In the wake of the 2016 election, Jared Kushner, son-in-law of President Donald Trump and now a top White House adviser, reportedly told a gathering of business executives that Sinclair Broadcast Group’s local TV stations in Ohio reached more potential voters than CNN, the validation of a late-campaign strategy to turn to news anchors in swing states and sympathetic hosts on Fox News.
“It’s math,” Kushner said.
The math is about to get a lot better for the Trump administration as Sinclair, a largely under-the-radar, conservative-leaning broadcasting company, plans to add 42 more stations through a $3.9 billion acquisition of Tribune Media. Sinclair, which already owns 173 stations around the country, including local ABC, CBS and NBC affiliates, would now reach over 70 percent of American households.
While polls indicate increasing distrust in the media, the public has said it trusts local news more than national outlets. The Trump White House, perhaps seizing on elevated levels of trust in local news and amid its public fight with the national media, has increased outreach to major players in local news, such as Hearst, Nexstar and Sinclair.
Though Sinclair’s Tribune plan has raised alarms over media consolidation, the Federal Communications Commission under Trump is expected to approve the plan. The deal has also prompted speculation that the Maryland-based Sinclair could remake WGN America, a Tribune Media cable channel with national reach, into a conservative cable network to rival Fox News.
But even if Sinclair doesn’t launch a national cable network, its expanded reach could lead to millions more Americans tuning in to local newscasts with a conservative bent. Sinclair has gained a reputation over the years for supporting Republican candidates and presidents, including the current occupant of the White House.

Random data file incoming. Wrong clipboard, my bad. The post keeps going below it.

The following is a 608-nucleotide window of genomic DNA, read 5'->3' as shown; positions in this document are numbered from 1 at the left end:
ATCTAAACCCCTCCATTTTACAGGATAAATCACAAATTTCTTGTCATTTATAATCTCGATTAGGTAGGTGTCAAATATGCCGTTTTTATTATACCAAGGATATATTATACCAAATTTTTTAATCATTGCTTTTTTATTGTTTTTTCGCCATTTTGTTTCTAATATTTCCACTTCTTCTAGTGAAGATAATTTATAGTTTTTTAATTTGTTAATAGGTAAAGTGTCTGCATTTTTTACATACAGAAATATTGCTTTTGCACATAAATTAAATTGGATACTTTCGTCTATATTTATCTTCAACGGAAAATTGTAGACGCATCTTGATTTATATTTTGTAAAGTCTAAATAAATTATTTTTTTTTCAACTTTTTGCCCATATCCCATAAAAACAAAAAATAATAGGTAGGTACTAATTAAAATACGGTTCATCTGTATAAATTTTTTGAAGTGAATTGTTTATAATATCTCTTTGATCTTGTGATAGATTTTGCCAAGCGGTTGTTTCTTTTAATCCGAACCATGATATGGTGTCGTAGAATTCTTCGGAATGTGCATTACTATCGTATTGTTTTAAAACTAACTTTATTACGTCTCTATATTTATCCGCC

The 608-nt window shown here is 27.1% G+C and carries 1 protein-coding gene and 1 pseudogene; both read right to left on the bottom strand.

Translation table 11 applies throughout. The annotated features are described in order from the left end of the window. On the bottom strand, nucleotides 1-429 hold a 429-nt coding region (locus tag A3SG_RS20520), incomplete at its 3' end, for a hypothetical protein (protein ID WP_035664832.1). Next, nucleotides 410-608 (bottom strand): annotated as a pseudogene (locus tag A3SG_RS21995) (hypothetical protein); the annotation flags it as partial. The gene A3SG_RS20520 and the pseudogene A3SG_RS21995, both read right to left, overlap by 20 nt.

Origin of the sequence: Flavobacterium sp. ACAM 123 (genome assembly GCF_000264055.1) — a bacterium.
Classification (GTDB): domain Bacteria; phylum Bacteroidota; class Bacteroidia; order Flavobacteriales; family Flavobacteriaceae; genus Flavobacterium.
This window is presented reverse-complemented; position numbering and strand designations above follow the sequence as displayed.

Following the September 2001 attacks on the World Trade Center and Pentagon, Sinclair station managers required local TV anchors to express support for President George W. Bush’s strategy to fight terrorism. The company sent a crew, including a conservative commentator, to Iraq in early 2004 to find more positive stories on the disastrous war.
Later that year, Sinclair fired Washington bureau chief Jon Leiberman for speaking out against the company’s plan to air a negative documentary on Democratic nominee John Kerry on 60 stations shortly before the 2004 election. The program, Leiberman told The Baltimore Sun at the time, was “biased political propaganda, with clear intentions to sway this election.”
Sinclair similarly ran a critical special on former President Barack Obama in the final days of the 2012 campaign. And the company has been viewed as tilting local stations to the right, as The Washington Post’s Paul Farhi documented in 2014 after it acquired Washington’s ABC affiliate, WJLA.
In December 2016, Farhi reported that “a review of Sinclair’s reporting and internal documents shows a strong tilt toward Trump.” He wrote there was a “disproportionate amount of neutral or favorable coverage to Trump during the campaign while often casting Clinton in an unfavorable light.”
“News stories and features favorable to Trump or that challenged Clinton were distributed to Sinclair stations on a ‘must-run’ basis — that is, the stations were required by managers in Washington to make room in their evening newscasts or morning programs for them,” he wrote.
In addition to Sinclair giving Trump more favorable coverage, the Republican candidate provided the company with significant access. According to Farhi, Trump gave 11 interviews to Sinclair-owned stations in swing states in the campaign’s final months. Sinclair countered that Clinton was offered similar opportunities, but declined interview requests.